What Does Bolting Mean in Gardening?

When you’re gardening, it’s important to know the meanings of different terms. Bolting is one term that you may have heard before, but may not know what it means. Bolting is a process that some plants go through in order to reproduce. They send up a flower stalk in order to release their pollen and fertilize other plants. If you see your plants going into bolt mode, don’t worry – there are ways to stop them!

When a plant prematurely develops flower stalks and seeds, preventing the plant from producing a strong harvest, it is said to be bolting.

Bolting, sometimes known as “going to seed”, is the process of concentrating a plant’s energy on producing seeds and a blossoming stem rather than leaves and roots.

Bolting always signals the end of new leaf development in perennial plants. It’s an indication that the plant will soon die in annual plants [1] .

In this blog post, we will discuss what bolting is and how to prevent it from happening in your garden.

What Is Bolting?

In the gardening world, though, this phrase has a more figurative meaning. It’s all about growth running away from you. When a plant’s growth shifts from being mostly leaf-based to being mostly flower and seed-based, it is said to bolt.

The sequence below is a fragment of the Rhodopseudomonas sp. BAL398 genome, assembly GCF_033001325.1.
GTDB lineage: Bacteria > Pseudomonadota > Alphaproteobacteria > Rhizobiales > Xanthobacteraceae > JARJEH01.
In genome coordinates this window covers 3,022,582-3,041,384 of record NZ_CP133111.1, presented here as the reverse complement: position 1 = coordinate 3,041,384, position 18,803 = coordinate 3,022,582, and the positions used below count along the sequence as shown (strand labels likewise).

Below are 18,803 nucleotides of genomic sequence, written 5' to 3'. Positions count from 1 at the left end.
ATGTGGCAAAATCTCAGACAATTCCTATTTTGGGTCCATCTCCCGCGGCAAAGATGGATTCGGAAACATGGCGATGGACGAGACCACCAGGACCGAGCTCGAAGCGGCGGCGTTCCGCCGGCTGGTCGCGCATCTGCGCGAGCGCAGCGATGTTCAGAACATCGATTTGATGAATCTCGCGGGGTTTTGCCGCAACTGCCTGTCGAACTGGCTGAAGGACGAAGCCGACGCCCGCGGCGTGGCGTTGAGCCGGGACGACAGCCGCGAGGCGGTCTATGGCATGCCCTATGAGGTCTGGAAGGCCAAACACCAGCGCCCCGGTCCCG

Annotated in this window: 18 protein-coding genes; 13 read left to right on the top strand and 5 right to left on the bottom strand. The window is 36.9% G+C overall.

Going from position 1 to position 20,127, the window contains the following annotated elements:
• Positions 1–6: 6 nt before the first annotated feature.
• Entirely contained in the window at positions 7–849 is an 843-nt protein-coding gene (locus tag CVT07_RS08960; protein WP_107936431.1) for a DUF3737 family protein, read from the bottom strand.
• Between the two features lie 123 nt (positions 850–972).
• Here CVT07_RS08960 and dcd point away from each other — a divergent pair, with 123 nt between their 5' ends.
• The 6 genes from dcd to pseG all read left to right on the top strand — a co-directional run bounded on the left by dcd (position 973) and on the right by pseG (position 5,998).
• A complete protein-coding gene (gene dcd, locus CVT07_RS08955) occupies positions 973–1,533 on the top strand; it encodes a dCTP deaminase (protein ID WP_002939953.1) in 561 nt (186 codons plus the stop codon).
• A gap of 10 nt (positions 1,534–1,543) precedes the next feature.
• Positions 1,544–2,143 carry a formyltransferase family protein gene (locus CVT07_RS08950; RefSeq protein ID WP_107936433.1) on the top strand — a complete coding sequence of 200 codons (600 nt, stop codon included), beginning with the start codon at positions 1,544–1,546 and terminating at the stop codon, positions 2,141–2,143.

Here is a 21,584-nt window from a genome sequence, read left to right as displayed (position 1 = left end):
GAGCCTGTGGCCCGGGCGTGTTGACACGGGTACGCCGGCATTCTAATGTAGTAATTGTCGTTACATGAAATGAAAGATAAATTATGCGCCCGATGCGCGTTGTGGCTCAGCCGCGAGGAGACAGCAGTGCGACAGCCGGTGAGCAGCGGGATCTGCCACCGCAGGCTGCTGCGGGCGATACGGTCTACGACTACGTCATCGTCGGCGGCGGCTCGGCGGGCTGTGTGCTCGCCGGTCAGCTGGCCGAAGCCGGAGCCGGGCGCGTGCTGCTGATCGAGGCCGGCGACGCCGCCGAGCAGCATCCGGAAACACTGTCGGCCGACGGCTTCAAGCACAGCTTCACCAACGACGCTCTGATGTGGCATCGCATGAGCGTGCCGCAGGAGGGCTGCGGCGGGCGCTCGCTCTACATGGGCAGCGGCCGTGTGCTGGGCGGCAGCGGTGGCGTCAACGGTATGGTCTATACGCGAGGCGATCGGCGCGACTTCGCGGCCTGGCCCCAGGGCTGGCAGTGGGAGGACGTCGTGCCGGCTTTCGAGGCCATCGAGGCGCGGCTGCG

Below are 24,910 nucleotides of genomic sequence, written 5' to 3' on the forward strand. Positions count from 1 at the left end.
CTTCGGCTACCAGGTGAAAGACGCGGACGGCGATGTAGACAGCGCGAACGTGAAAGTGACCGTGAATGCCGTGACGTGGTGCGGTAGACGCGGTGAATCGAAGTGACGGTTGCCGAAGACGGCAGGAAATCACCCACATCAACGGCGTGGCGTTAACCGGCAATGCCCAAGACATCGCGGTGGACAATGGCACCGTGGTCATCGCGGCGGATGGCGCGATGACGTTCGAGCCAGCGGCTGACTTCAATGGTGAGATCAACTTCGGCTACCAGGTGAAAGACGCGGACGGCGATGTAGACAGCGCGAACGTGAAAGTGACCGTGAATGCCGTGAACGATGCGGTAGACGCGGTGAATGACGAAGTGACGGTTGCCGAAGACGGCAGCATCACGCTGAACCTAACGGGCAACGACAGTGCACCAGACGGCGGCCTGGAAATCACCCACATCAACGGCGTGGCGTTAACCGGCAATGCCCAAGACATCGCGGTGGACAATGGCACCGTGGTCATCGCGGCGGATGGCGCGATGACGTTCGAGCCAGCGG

What Is Bolting?

This is usually an issue with annuals, which only live for one growing season. The plant’s goal is to produce as many seeds as possible before winter comes, and it will sacrifice leaves and stems to do so. This can be a problem if you were hoping to eat the leaves or use them in some other way.

Bolting can also happen when a plant gets too hot or too cold. If the temperatures dip suddenly, a plant may try to flower quickly before it dries, resulting in bolting. The same thing can happen if the weather warms up unexpectedly early in the spring [2] .

How to Identify Bolting?

The good news is that finding and treating ingress is straightforward. The bad news is that, because it’s so easy to detect, most homeowners are unaware of it until their plants start dying.

When you find evidence of bolting on a plant [3] :

  • You see a slender stalk with just a few leaves appear out of the plant’s foliage, which is studded with numerous small leaves;
  • This stalk develops buds, which become flowers before seeds;
  • You can tell that the remainder of the plant’s growth has come to a halt;